10 Catholic Teachings Conservatives Reject While Obsessing About Birth Control
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Religious practices in the United States are trumped by secular law all the time when there is a conflict. Thus, Native Americans who believe in using peyote as part of their religious rituals were fired from their government jobs for doing so, and the US Supreme Court upheld it in 1990.
Likewise, traditionalist members of the Sikh religion believe that a man should avoid cutting his hair, and should bind it up in a turban. So what if an orthodox Sikh gets a job as a construction worker? He can’t get a hard hat on over the turban. Does he have the right to forgo the hard hat on the construction site, so as to retain his turban? The question went to the US courts, and they said Sikhs have to wear hard hats. If a brick fell on the turban and killed the Sikh worker, his family could after all sue the construction company for negligence since it did not require him to wear a hard hat.
Or there are many instances in which Muslim religious laws and practices have been over-ruled in the United States by the courts. American law forbids Muslim-American men to take a second wife, something legal to them in many of their home countries. State law tends to award community property in cases of divorce instead of the much smaller payments men can make to divorced women in Islamic law, even if the couple have specified in their marriage contract that Muslim law (sharia) will govern these issues.
I don’t think there is any question that Federal law, and state law, can trump Roman Catholic religious sentiments, just as they trump the religious sentiments and practices of other religious communities where issues of secular justice and equity are at stake.
The tradition of American progressive thought is tolerant of religion even while usually not being religious itself. In my view this attitude of tolerance is rooted in James Madison’s theory of democracy, which is that it is best preserved by lively arguments among groups in the body politic that disagree with one another. Thus, while the Roman Catholic church authorities adopted a negative stance toward modernity, cultural pluralism, and democracy in the nineteenth century, the Catholic community in the United States nevertheless contributed in important ways to modernity, cultural pluralism and democracy. Arguably, had the US been entirely Protestant, its law and practice would have evolved in a less pluralistic and tolerant direction.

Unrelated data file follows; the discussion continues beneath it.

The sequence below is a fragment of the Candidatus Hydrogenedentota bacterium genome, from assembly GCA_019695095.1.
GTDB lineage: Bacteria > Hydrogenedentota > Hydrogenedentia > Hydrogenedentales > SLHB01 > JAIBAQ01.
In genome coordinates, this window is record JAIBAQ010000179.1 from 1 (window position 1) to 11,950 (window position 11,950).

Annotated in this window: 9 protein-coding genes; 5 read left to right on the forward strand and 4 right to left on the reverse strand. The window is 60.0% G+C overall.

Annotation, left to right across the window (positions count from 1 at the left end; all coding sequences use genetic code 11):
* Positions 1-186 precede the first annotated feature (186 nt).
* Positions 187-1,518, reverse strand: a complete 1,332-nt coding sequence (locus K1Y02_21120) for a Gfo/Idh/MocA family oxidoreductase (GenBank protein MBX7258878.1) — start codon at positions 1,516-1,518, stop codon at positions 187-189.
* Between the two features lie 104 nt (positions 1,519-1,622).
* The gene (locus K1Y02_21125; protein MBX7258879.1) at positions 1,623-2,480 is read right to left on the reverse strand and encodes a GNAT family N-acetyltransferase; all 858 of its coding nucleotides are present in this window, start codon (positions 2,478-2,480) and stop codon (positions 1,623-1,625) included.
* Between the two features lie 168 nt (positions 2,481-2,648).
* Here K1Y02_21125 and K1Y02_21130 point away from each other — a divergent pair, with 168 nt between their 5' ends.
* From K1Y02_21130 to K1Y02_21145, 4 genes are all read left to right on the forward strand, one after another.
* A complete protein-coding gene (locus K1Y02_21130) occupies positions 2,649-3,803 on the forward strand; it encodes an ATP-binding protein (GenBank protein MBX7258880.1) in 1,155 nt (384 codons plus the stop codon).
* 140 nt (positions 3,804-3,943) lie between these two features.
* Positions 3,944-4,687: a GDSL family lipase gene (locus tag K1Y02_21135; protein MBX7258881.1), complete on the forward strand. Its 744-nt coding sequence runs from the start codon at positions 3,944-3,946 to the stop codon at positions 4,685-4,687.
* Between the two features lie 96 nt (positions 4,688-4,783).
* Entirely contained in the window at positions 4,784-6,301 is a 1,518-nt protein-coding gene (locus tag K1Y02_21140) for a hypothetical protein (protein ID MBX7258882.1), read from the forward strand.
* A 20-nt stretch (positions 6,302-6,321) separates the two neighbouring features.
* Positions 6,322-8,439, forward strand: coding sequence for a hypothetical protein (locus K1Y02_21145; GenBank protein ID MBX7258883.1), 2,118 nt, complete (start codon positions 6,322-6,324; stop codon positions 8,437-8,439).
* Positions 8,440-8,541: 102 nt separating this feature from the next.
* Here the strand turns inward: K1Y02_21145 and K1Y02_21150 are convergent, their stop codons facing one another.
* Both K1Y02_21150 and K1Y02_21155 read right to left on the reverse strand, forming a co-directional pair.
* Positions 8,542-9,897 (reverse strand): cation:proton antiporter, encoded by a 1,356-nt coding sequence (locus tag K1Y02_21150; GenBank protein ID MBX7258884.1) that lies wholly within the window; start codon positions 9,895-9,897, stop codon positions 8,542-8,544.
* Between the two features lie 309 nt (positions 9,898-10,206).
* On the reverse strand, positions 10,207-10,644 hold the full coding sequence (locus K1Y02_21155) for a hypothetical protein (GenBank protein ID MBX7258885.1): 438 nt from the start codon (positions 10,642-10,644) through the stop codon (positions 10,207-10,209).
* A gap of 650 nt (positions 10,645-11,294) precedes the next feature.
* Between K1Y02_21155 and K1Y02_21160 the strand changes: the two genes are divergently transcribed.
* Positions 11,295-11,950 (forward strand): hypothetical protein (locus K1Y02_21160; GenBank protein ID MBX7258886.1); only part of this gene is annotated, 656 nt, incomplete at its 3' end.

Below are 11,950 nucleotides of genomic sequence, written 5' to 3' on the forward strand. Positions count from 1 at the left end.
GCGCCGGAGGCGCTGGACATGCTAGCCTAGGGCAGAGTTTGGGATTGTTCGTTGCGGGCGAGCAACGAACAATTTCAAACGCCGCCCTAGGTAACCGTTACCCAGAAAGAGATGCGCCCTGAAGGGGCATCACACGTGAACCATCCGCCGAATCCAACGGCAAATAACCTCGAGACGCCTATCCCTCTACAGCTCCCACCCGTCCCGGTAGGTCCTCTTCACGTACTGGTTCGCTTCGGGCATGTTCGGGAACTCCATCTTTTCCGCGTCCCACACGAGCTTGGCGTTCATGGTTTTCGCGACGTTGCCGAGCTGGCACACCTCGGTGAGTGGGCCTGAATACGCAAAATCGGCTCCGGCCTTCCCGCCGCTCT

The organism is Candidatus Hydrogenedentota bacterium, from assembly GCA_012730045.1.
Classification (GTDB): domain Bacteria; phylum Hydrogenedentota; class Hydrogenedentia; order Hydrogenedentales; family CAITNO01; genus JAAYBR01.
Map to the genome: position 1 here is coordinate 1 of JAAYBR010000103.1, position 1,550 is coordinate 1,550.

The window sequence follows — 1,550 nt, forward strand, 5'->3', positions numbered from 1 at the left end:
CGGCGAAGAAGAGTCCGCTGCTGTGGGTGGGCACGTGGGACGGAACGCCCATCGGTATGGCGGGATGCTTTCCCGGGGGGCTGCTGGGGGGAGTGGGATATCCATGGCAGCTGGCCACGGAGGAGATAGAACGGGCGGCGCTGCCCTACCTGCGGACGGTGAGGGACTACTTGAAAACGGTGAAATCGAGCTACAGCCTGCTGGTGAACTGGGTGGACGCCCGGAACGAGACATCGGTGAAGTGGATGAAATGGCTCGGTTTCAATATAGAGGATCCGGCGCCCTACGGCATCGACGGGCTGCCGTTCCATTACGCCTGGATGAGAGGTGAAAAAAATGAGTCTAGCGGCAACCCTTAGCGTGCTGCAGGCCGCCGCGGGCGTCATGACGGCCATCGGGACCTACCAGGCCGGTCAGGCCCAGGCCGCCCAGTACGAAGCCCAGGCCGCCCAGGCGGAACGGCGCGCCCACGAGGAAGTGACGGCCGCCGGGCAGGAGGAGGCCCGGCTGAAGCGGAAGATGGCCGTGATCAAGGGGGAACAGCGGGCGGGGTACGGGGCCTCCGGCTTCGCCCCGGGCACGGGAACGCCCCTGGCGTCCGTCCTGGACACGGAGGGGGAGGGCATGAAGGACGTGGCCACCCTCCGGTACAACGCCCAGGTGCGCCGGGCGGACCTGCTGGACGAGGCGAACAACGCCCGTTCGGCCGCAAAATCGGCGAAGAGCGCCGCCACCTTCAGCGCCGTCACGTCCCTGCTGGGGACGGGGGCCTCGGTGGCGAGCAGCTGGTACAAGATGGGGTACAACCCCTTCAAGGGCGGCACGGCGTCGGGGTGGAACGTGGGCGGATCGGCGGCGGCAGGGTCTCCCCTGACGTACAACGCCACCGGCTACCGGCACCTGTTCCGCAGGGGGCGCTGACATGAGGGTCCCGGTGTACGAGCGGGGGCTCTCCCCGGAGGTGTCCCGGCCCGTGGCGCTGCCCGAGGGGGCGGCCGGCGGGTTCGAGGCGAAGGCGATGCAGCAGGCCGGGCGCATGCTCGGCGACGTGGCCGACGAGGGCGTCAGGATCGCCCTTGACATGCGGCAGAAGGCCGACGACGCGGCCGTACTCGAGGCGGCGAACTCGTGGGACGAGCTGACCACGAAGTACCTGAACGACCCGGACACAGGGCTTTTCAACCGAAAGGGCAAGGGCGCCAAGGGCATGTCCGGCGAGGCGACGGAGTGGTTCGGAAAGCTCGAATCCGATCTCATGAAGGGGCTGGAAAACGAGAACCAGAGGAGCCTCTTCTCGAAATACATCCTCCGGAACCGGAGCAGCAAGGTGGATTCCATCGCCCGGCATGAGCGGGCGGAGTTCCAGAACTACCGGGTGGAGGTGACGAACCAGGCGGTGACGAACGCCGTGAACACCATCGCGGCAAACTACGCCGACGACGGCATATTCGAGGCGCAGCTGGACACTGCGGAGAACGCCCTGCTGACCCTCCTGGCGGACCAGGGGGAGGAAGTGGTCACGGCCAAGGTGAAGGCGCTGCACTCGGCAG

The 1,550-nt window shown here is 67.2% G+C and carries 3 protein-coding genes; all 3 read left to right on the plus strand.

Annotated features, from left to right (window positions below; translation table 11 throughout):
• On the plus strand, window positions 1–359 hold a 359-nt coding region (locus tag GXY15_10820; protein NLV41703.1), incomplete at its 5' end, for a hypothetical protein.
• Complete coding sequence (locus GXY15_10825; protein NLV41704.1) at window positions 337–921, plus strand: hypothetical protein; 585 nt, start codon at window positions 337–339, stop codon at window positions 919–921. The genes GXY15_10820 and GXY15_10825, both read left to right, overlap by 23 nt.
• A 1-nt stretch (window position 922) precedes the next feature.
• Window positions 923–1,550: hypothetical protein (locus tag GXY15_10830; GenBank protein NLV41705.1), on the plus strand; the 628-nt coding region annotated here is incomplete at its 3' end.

A flourishing Catholic community contributed to social debates and so improved American democracy– witness Dorothy Day and the Catholic Worker movement. And, the reformist theologians of the twentieth century, most of them European or Latin American, cultivated by American Catholics, made important contributions to our understanding– Karl Rahner, Edward Schillebeeckx, Pierre Teilhard de Chardin, Hans Kueng, Paulo Freire, and Gustavo Gutierrez. I would argue that Vatican II was an important event in American religious life across the board, not just for American Catholics. It is lack of appreciation of Madisonian conceptions of democracy of pluralism and checks and balances that led the late Christopher Hitchens to disregard altogether the enormous positive contribution of the Church, whether to the education of the poor and working classes or to teaching social justice. (By the way, the argument for democracy depending on diverse voices and vigorous debate is also an argument for the benefits for the US of the advent of Islam in American public life).
So, the arguments the bishops are making about the balance between conscience and the obligations of civil law should be welcomed by all Americans as part of our national dialectic.